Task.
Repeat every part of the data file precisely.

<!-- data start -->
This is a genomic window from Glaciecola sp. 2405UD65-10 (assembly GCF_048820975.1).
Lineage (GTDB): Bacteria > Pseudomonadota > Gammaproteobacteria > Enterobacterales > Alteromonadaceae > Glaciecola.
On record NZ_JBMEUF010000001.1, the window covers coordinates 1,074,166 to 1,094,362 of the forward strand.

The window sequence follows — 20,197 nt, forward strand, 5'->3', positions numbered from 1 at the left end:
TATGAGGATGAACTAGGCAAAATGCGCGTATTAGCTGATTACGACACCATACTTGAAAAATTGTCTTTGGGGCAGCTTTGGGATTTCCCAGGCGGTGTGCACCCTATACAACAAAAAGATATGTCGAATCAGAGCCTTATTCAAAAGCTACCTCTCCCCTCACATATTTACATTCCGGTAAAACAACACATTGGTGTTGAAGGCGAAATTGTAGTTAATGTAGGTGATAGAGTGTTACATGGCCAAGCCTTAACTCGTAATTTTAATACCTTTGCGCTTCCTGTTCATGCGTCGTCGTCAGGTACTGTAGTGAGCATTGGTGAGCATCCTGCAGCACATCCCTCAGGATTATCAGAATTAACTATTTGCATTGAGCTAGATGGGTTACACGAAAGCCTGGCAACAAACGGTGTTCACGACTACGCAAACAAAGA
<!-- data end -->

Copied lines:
This is a genomic window from Glaciecola sp. 2405UD65-10 (assembly GCF_048820975.1).
Lineage (GTDB): Bacteria > Pseudomonadota > Gammaproteobacteria > Enterobacterales > Alteromonadaceae > Glaciecola.
On record NZ_JBMEUF010000001.1, the window covers coordinates 1,074,166 to 1,094,362 of the forward strand.

The window sequence follows — 20,197 nt, forward strand, 5'->3', positions numbered from 1 at the left end:
TATGAGGATGAACTAGGCAAAATGCGCGTATTAGCTGATTACGACACCATACTTGAAAAATTGTCTTTGGGGCAGCTTTGGGATTTCCCAGGCGGTGTGCACCCTATACAACAAAAAGATATGTCGAATCAGAGCCTTATTCAAAAGCTACCTCTCCCCTCACATATTTACATTCCGGTAAAACAACACATTGGTGTTGAAGGCGAAATTGTAGTTAATGTAGGTGATAGAGTGTTACATGGCCAAGCCTTAACTCGTAATTTTAATACCTTTGCGCTTCCTGTTCATGCGTCGTCGTCAGGTACTGTAGTGAGCATTGGTGAGCATCCTGCAGCACATCCCTCAGGATTATCAGAATTAACTATTTGCATTGAGCTAGATGGGTTACACGAAAGCCTGGCAACAAACGGTGTTCACGACTACGCAAACAAAGA